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Fastest Media File Search Method

P: n/a
I remember seeing really fast disk searching code from MSDN Magazine or
something like that using .NET 2.0, but I can't find it.

Basically I'm developing jukebox software that will do an initial
search of the entire hard drive(s) and catalogue any media files by
extracting tags and/or using filename analysis. I've got all the tag
reading stuff, and I know you can recursively enumerate through
files/directories using the .NET framework, but is this a
fast/efficient manner?

Is there a way that is head a shoulders above the rest in
speed/efficiency?

Apr 3 '06 #1
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2 Replies


P: n/a
The only thing I can think of would be to use the API and use
FindFirstFileEx (and the related API calls).

Hope this helps.
--
- Nicholas Paldino [.NET/C# MVP]
- mv*@spam.guard.caspershouse.com

<mi************@gmail.com> wrote in message
news:11**********************@v46g2000cwv.googlegr oups.com...
I remember seeing really fast disk searching code from MSDN Magazine or
something like that using .NET 2.0, but I can't find it.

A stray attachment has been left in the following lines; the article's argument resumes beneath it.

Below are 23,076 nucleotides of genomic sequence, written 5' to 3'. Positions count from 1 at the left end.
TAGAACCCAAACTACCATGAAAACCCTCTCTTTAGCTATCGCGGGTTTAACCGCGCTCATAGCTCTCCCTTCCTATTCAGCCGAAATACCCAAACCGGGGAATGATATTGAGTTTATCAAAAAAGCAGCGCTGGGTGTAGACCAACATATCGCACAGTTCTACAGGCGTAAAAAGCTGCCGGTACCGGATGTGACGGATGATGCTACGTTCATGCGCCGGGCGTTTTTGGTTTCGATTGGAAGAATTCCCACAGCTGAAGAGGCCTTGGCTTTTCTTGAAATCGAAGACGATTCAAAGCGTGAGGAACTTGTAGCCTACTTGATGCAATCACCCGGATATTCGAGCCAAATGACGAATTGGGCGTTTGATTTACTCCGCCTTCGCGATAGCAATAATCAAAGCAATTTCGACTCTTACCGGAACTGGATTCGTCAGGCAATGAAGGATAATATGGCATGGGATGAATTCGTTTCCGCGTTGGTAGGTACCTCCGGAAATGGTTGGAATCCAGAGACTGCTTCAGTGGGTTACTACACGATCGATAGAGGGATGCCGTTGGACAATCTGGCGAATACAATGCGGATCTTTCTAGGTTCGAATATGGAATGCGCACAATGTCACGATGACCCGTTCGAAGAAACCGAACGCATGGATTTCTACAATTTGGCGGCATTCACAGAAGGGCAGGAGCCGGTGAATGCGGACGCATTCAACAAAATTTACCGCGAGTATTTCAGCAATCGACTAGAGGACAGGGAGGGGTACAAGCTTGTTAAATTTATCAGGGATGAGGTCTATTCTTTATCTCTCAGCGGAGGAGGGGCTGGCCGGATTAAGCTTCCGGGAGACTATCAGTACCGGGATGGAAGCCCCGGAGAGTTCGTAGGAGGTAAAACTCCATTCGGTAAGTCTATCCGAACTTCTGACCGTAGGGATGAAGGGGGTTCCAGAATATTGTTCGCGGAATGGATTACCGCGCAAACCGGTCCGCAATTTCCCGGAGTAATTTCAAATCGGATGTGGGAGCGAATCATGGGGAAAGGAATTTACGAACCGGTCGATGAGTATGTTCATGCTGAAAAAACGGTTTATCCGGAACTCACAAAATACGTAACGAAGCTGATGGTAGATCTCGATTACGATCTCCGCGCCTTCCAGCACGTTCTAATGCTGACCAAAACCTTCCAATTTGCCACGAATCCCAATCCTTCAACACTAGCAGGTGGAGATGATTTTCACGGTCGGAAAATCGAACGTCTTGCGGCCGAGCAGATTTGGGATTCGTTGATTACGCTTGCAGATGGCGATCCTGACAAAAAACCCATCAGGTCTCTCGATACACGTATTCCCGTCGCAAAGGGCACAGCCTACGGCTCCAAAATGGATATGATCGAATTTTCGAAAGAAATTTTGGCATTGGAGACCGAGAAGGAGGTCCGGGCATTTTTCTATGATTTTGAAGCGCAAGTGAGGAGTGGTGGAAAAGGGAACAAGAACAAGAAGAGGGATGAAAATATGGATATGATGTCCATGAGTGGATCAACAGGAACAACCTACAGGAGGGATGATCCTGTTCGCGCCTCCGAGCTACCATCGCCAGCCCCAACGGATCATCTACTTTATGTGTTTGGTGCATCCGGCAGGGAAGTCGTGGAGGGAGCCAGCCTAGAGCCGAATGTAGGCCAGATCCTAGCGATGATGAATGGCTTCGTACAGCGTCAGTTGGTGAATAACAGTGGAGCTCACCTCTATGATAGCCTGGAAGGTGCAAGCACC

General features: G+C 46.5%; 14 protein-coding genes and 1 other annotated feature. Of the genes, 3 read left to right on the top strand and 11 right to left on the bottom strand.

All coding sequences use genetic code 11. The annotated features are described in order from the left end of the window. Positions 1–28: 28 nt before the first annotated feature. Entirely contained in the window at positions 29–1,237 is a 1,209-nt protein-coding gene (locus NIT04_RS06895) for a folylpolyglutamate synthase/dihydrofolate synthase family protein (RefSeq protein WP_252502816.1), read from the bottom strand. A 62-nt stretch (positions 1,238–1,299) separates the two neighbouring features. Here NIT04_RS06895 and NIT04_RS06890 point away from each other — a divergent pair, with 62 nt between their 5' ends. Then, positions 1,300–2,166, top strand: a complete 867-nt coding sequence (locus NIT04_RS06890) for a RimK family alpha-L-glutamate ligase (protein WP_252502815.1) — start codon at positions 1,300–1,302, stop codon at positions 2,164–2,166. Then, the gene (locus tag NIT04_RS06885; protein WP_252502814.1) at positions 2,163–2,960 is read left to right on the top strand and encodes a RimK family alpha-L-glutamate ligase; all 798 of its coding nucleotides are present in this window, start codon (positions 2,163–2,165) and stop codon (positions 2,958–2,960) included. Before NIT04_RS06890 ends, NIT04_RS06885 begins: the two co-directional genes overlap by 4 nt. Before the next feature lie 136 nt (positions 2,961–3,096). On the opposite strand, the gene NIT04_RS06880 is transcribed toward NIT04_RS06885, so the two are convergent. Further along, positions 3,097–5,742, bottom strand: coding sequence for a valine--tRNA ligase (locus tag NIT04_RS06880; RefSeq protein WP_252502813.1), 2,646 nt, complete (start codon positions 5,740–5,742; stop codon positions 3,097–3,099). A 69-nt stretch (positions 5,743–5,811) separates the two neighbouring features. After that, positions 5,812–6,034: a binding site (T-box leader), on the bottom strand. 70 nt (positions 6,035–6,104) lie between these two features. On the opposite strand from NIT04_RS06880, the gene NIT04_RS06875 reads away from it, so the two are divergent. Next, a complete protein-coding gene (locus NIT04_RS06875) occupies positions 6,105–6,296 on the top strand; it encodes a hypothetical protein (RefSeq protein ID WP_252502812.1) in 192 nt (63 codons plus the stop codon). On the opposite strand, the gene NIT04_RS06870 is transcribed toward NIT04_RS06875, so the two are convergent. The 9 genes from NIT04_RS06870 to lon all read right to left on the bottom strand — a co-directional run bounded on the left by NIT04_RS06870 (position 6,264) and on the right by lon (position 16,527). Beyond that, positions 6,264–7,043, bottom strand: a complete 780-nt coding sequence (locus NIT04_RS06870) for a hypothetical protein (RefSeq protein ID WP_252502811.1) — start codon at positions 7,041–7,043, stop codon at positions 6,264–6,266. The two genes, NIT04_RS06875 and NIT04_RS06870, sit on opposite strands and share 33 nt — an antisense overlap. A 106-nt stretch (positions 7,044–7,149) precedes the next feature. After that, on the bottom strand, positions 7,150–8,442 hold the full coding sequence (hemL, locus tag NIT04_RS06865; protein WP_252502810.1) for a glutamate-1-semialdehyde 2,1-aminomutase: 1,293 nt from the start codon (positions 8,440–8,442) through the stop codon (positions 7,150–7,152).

Basically I'm developing jukebox software that will do an initial
search of the entire hard drive(s) and catalogue any media files by
extracting tags and/or using filename analysis. I've got all the tag
reading stuff, and I know you can recursively enumerate through
files/directories using the .NET framework, but is this a
fast/efficient manner?

Is there a way that is head a shoulders above the rest in
speed/efficiency?

Apr 3 '06 #2

P: n/a
_DD
On 3 Apr 2006 15:06:14 -0700, mi************@gmail.com wrote:
I remember seeing really fast disk searching code from MSDN Magazine or
something like that using .NET 2.0, but I can't find it.

Basically I'm developing jukebox software that will do an initial
search of the entire hard drive(s) and catalogue any media files by
extracting tags and/or using filename analysis. I've got all the tag
reading stuff, and I know you can recursively enumerate through
files/directories using the .NET framework, but is this a
fast/efficient manner?

Is there a way that is head a shoulders above the rest in
speed/efficiency?


I believe the tag reader will be far slower than folder recursion, so
you may want to concentrate on optimizing that. What are you
currently using to read tags?
Apr 9 '06 #3

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